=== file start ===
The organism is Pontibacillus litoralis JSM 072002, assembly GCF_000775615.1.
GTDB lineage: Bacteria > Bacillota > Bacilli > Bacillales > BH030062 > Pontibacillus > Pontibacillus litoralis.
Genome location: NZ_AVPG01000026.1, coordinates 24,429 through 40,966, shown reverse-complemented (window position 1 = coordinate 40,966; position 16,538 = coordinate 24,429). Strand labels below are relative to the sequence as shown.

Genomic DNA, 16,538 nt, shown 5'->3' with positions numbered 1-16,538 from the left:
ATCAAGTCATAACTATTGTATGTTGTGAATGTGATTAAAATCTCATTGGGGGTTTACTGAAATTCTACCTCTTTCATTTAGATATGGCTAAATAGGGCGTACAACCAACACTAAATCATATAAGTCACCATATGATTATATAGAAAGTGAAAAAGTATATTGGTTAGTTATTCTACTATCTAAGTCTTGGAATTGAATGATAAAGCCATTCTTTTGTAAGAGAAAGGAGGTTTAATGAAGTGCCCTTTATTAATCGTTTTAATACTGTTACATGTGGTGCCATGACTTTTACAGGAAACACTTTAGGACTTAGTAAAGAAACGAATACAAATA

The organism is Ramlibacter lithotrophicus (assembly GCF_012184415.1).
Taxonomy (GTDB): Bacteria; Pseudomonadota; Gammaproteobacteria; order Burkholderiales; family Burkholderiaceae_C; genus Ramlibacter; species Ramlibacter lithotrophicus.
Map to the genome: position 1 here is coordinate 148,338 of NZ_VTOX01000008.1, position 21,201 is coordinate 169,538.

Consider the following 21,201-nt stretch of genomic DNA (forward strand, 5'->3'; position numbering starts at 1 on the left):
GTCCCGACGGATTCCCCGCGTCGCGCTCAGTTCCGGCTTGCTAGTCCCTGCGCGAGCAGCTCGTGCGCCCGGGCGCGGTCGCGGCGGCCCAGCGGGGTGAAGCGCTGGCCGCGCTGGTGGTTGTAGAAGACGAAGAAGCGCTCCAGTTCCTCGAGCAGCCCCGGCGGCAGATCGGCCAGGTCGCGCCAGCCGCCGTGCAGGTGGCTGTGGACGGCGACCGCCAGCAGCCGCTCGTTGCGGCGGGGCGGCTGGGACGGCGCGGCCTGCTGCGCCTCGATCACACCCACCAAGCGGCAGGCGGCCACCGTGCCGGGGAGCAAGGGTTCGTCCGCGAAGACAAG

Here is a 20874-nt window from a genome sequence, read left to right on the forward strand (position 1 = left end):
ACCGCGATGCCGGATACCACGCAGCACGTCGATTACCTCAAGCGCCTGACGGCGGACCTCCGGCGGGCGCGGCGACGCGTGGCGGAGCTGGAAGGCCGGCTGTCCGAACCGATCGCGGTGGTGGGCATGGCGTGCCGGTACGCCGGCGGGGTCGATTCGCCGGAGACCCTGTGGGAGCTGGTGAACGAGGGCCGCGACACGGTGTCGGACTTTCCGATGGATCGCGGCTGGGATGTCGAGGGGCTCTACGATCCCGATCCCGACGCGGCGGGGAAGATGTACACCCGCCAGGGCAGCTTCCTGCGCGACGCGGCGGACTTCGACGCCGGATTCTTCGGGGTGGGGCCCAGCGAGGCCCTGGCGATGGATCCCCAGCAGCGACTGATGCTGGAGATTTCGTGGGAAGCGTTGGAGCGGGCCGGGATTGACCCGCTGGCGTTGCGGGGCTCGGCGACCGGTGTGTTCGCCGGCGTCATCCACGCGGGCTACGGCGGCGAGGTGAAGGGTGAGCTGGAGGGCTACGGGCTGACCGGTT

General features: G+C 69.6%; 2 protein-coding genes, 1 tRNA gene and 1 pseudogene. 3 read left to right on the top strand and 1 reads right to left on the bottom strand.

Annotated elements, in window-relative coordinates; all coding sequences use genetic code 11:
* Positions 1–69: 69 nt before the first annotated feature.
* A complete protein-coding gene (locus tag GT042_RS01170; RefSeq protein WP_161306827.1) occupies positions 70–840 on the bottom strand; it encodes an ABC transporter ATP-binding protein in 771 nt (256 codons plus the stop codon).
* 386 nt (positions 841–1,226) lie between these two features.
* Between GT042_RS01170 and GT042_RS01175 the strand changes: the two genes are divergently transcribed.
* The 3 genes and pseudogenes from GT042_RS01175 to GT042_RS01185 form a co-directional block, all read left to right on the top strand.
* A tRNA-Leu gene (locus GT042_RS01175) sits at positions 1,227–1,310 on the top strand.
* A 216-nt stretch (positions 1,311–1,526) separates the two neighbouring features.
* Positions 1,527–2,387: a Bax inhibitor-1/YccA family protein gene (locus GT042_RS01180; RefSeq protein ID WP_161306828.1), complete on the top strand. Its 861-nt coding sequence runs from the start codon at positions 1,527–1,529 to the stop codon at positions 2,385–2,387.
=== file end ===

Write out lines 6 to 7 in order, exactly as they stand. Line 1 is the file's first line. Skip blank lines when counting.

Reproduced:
The organism is Ramlibacter lithotrophicus (assembly GCF_012184415.1).
Taxonomy (GTDB): Bacteria; Pseudomonadota; Gammaproteobacteria; order Burkholderiales; family Burkholderiaceae_C; genus Ramlibacter; species Ramlibacter lithotrophicus.